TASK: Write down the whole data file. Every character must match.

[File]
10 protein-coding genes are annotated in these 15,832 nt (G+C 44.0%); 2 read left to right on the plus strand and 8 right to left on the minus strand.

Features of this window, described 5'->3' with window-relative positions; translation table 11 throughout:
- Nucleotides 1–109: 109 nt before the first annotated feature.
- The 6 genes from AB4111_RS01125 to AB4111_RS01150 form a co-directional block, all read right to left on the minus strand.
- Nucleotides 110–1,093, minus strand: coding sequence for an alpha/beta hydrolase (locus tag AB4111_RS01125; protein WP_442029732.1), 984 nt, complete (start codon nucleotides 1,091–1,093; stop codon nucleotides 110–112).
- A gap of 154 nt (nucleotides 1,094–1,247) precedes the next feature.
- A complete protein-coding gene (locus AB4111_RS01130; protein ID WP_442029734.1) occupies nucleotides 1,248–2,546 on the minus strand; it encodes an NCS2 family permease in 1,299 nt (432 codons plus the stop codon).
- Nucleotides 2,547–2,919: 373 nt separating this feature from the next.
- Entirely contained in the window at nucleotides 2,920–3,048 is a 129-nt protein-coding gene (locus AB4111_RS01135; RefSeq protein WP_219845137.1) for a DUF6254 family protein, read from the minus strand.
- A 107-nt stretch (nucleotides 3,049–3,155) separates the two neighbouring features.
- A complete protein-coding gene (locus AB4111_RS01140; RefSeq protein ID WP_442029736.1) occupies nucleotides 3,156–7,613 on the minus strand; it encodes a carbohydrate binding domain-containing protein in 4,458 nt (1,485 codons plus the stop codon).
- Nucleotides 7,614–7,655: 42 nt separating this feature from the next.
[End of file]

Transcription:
10 protein-coding genes are annotated in these 15,832 nt (G+C 44.0%); 2 read left to right on the plus strand and 8 right to left on the minus strand.

Features of this window, described 5'->3' with window-relative positions; translation table 11 throughout:
- Nucleotides 1–109: 109 nt before the first annotated feature.
- The 6 genes from AB4111_RS01125 to AB4111_RS01150 form a co-directional block, all read right to left on the minus strand.
- Nucleotides 110–1,093, minus strand: coding sequence for an alpha/beta hydrolase (locus tag AB4111_RS01125; protein WP_442029732.1), 984 nt, complete (start codon nucleotides 1,091–1,093; stop codon nucleotides 110–112).
- A gap of 154 nt (nucleotides 1,094–1,247) precedes the next feature.
- A complete protein-coding gene (locus AB4111_RS01130; protein ID WP_442029734.1) occupies nucleotides 1,248–2,546 on the minus strand; it encodes an NCS2 family permease in 1,299 nt (432 codons plus the stop codon).
- Nucleotides 2,547–2,919: 373 nt separating this feature from the next.
- Entirely contained in the window at nucleotides 2,920–3,048 is a 129-nt protein-coding gene (locus AB4111_RS01135; RefSeq protein WP_219845137.1) for a DUF6254 family protein, read from the minus strand.
- A 107-nt stretch (nucleotides 3,049–3,155) separates the two neighbouring features.
- A complete protein-coding gene (locus AB4111_RS01140; RefSeq protein ID WP_442029736.1) occupies nucleotides 3,156–7,613 on the minus strand; it encodes a carbohydrate binding domain-containing protein in 4,458 nt (1,485 codons plus the stop codon).
- Nucleotides 7,614–7,655: 42 nt separating this feature from the next.